Saberscouting — the best new baseball blog out there — weighs in on the Phil Hughes velocity debate with a stellar piece dissecting Hughes’ mechanics. Frankie Piliere’s final words are worth noting:
So, what’s my point in this article? A. Too much is being made of other supposed issues in his mechanics prior to his follow through. I hope I was able to ease some Yankee fans fears that there really is no other changes up this point in his delivery. The change I did touch on however, I do think could be a direct cause of his lessened velocity since over the past year. Is it because of the hamstring injury? I can’t say for sure either way, but considering much of my focus in this article has been on that front leg in question, it is certainly possible.
But, the bottom line is right now is that from what I can see, Hughes is pushing against that front leg and not driving over and through it. Hence, the reason for the less aggressive looking follow through with his leg that I pointed out above. The problem is not arm speed, nor is it arm angle or the way his hands are breaking, at least from what I can tell. Through 75% of his delivery, essentially nothing has changed. The leg lift and follow through certainly appear different, though…
So, what to do? I’d say the first step would be taking some pressure off of that right shoulder. And, to do that, Hughes would need to once again be aggressive with his legs and get that high rear leg lift. This will certainly make his bend at the waist much more smooth, rather being pulled down by his shoulder. In my opinion, he simply needs to get his weight transfer flowing smoothly right over and through his front side rather than his weight transferring into that front leg but not over it.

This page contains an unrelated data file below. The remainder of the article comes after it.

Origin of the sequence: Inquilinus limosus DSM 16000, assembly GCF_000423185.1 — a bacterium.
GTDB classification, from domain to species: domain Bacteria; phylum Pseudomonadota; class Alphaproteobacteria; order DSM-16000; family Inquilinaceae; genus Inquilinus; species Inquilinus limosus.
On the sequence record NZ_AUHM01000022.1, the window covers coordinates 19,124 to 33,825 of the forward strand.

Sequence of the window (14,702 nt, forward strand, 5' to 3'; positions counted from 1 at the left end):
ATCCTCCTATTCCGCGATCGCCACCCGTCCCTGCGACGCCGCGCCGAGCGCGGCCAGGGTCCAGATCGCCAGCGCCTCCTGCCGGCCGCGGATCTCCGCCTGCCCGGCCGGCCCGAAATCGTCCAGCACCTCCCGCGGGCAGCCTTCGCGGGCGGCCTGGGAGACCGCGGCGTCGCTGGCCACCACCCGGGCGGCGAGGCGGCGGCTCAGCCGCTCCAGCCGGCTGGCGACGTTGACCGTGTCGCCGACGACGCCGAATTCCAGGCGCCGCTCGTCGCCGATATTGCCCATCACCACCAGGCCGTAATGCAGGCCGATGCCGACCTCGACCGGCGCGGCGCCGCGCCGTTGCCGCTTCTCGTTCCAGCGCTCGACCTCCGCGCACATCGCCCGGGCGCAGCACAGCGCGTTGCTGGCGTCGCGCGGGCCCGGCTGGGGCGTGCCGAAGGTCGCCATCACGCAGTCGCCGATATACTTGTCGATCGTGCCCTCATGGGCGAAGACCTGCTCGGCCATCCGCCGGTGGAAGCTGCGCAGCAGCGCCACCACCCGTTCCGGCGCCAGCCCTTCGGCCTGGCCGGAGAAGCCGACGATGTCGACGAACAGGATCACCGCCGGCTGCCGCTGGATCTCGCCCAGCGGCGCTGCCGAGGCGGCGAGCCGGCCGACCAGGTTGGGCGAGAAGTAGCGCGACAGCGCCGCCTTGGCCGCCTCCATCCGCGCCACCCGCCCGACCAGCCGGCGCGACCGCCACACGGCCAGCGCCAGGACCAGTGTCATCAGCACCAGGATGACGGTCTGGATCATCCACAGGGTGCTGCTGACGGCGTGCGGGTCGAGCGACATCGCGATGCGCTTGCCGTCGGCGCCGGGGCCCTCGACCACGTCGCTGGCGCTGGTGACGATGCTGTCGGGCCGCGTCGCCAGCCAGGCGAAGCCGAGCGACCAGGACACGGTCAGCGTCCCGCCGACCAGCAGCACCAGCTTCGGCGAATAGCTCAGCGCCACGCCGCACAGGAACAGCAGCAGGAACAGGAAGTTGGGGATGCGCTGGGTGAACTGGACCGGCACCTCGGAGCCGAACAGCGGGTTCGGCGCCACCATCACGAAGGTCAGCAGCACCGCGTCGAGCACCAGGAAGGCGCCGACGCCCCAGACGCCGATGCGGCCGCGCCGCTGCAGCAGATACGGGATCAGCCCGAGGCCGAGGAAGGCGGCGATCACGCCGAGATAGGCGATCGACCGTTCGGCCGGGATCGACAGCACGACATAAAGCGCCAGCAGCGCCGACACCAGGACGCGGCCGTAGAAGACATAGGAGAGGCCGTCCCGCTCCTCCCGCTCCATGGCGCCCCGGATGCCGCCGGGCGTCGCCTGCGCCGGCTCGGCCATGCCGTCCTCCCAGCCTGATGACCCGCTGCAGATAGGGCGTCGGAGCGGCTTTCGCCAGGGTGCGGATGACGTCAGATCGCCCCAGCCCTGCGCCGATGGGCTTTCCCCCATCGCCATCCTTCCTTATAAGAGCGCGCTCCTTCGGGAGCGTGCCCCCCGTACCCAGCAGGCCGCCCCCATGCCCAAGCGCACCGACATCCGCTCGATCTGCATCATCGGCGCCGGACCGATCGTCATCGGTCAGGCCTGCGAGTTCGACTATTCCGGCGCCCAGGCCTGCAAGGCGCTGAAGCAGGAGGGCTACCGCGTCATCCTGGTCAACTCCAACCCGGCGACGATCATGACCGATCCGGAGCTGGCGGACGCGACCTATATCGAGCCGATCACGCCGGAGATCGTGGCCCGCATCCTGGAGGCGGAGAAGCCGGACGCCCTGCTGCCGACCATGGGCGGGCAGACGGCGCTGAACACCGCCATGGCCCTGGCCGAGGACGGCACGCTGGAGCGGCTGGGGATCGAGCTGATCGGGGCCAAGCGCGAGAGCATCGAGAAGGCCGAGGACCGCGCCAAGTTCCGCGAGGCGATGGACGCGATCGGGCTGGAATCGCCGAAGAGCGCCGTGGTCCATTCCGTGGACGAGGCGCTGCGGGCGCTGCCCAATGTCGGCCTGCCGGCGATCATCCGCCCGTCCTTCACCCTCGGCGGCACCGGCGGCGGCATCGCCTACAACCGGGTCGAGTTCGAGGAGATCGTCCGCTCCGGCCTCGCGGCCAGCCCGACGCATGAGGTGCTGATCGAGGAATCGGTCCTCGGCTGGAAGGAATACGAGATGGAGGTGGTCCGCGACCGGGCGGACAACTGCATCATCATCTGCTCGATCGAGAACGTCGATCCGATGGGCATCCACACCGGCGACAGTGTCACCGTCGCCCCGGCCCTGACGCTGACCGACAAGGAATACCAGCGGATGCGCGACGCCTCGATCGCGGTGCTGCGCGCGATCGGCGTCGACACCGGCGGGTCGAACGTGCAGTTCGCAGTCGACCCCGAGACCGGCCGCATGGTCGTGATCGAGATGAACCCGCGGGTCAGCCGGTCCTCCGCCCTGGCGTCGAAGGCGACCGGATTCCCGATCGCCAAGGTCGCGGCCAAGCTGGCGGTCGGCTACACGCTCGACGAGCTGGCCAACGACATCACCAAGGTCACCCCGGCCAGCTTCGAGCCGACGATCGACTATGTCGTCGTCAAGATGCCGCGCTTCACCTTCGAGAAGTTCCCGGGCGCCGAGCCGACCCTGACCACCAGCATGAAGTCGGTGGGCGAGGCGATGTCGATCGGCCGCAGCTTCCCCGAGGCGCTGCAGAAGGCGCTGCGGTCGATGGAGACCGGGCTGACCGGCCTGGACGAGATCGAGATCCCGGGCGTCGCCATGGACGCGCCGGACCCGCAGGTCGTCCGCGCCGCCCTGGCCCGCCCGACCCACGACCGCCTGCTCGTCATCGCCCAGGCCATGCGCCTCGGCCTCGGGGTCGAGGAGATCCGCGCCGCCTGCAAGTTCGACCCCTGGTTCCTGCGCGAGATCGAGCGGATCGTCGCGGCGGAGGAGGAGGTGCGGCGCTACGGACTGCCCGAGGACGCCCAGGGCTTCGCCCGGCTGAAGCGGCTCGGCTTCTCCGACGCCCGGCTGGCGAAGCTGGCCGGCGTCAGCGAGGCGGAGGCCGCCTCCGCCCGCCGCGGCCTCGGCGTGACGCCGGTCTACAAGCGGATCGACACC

Unlike Pags, Piliere doesn’t see this as a major problem, and he even allows for the fact that the Yanks would prefer Hughes to stay in the lower 90s with better control. He also feels it is an imminently correctable delivery flaw stemming from Hughes’ hamstring injury. As the youngster grows more comfortable, I fully expect to see his delivery creep back up.
Finally, it’s worth noting something John Manual said in a Baseball America chat today. “Hughes threw in the 90-94 range consistently in the minors,” Manual said, “and it’s not really a matter of dispute. We wrote 91-95 in our ’07 Handbook, and that might have been a tick high, but he was 92-94 in our ’06 Handbook, and 90-94, touching 95 in our ’05 Handbook, coming out of high school.”
That’s basically what we’ve seen from Hughes. Pitchers who throw 94 don’t do so on every pitch; they generally sit around 91-92. This idea that Hughes ever threw 96 is a fallacy created by the hype. By the time the summer rolls around, Hughes will be right where he and the Yankees expect him to be. Hopefully, by then, we’ll look back on this debate and see it as much ado about nothing.